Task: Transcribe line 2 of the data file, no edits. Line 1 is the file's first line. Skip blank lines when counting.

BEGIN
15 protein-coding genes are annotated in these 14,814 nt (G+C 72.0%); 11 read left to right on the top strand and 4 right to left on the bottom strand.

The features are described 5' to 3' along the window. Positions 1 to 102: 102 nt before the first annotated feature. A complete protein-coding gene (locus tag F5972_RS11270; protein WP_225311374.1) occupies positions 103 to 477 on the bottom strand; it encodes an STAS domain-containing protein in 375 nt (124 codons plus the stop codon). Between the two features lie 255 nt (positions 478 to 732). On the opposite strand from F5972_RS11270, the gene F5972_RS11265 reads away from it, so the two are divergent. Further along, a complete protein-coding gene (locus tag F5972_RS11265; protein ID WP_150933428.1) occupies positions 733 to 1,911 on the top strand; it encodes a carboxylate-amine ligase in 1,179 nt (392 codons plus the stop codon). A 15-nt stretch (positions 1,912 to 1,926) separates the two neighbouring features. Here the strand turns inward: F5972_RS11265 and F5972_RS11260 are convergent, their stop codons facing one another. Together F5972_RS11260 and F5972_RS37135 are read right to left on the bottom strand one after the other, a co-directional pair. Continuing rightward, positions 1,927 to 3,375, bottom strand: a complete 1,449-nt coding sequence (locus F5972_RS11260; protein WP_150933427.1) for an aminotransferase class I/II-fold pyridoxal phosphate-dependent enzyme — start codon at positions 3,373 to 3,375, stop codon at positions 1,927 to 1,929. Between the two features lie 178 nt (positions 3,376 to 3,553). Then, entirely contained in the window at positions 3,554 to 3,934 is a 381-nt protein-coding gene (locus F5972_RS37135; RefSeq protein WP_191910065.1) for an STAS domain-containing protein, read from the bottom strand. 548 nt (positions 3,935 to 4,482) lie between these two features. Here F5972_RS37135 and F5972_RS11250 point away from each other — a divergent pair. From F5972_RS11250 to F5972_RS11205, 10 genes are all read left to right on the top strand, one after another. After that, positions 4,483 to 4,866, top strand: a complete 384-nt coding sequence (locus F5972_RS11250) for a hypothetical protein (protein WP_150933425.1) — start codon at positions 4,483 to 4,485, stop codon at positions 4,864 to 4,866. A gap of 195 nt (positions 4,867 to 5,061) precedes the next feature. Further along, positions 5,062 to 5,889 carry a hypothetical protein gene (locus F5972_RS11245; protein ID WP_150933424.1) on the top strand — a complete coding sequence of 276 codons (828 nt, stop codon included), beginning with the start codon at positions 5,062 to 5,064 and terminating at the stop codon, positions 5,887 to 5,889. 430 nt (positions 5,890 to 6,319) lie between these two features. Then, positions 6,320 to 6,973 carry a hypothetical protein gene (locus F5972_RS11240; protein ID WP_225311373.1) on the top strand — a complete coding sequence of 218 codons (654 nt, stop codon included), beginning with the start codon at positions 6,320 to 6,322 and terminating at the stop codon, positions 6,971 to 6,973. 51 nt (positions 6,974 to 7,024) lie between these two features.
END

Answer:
The features are described 5' to 3' along the window. Positions 1 to 102: 102 nt before the first annotated feature. A complete protein-coding gene (locus tag F5972_RS11270; protein WP_225311374.1) occupies positions 103 to 477 on the bottom strand; it encodes an STAS domain-containing protein in 375 nt (124 codons plus the stop codon). Between the two features lie 255 nt (positions 478 to 732). On the opposite strand from F5972_RS11270, the gene F5972_RS11265 reads away from it, so the two are divergent. Further along, a complete protein-coding gene (locus tag F5972_RS11265; protein ID WP_150933428.1) occupies positions 733 to 1,911 on the top strand; it encodes a carboxylate-amine ligase in 1,179 nt (392 codons plus the stop codon). A 15-nt stretch (positions 1,912 to 1,926) separates the two neighbouring features. Here the strand turns inward: F5972_RS11265 and F5972_RS11260 are convergent, their stop codons facing one another. Together F5972_RS11260 and F5972_RS37135 are read right to left on the bottom strand one after the other, a co-directional pair. Continuing rightward, positions 1,927 to 3,375, bottom strand: a complete 1,449-nt coding sequence (locus F5972_RS11260; protein WP_150933427.1) for an aminotransferase class I/II-fold pyridoxal phosphate-dependent enzyme — start codon at positions 3,373 to 3,375, stop codon at positions 1,927 to 1,929. Between the two features lie 178 nt (positions 3,376 to 3,553). Then, entirely contained in the window at positions 3,554 to 3,934 is a 381-nt protein-coding gene (locus F5972_RS37135; RefSeq protein WP_191910065.1) for an STAS domain-containing protein, read from the bottom strand. 548 nt (positions 3,935 to 4,482) lie between these two features. Here F5972_RS37135 and F5972_RS11250 point away from each other — a divergent pair. From F5972_RS11250 to F5972_RS11205, 10 genes are all read left to right on the top strand, one after another. After that, positions 4,483 to 4,866, top strand: a complete 384-nt coding sequence (locus F5972_RS11250) for a hypothetical protein (protein WP_150933425.1) — start codon at positions 4,483 to 4,485, stop codon at positions 4,864 to 4,866. A gap of 195 nt (positions 4,867 to 5,061) precedes the next feature. Further along, positions 5,062 to 5,889 carry a hypothetical protein gene (locus F5972_RS11245; protein ID WP_150933424.1) on the top strand — a complete coding sequence of 276 codons (828 nt, stop codon included), beginning with the start codon at positions 5,062 to 5,064 and terminating at the stop codon, positions 5,887 to 5,889. 430 nt (positions 5,890 to 6,319) lie between these two features. Then, positions 6,320 to 6,973 carry a hypothetical protein gene (locus F5972_RS11240; protein ID WP_225311373.1) on the top strand — a complete coding sequence of 218 codons (654 nt, stop codon included), beginning with the start codon at positions 6,320 to 6,322 and terminating at the stop codon, positions 6,971 to 6,973. 51 nt (positions 6,974 to 7,024) lie between these two features.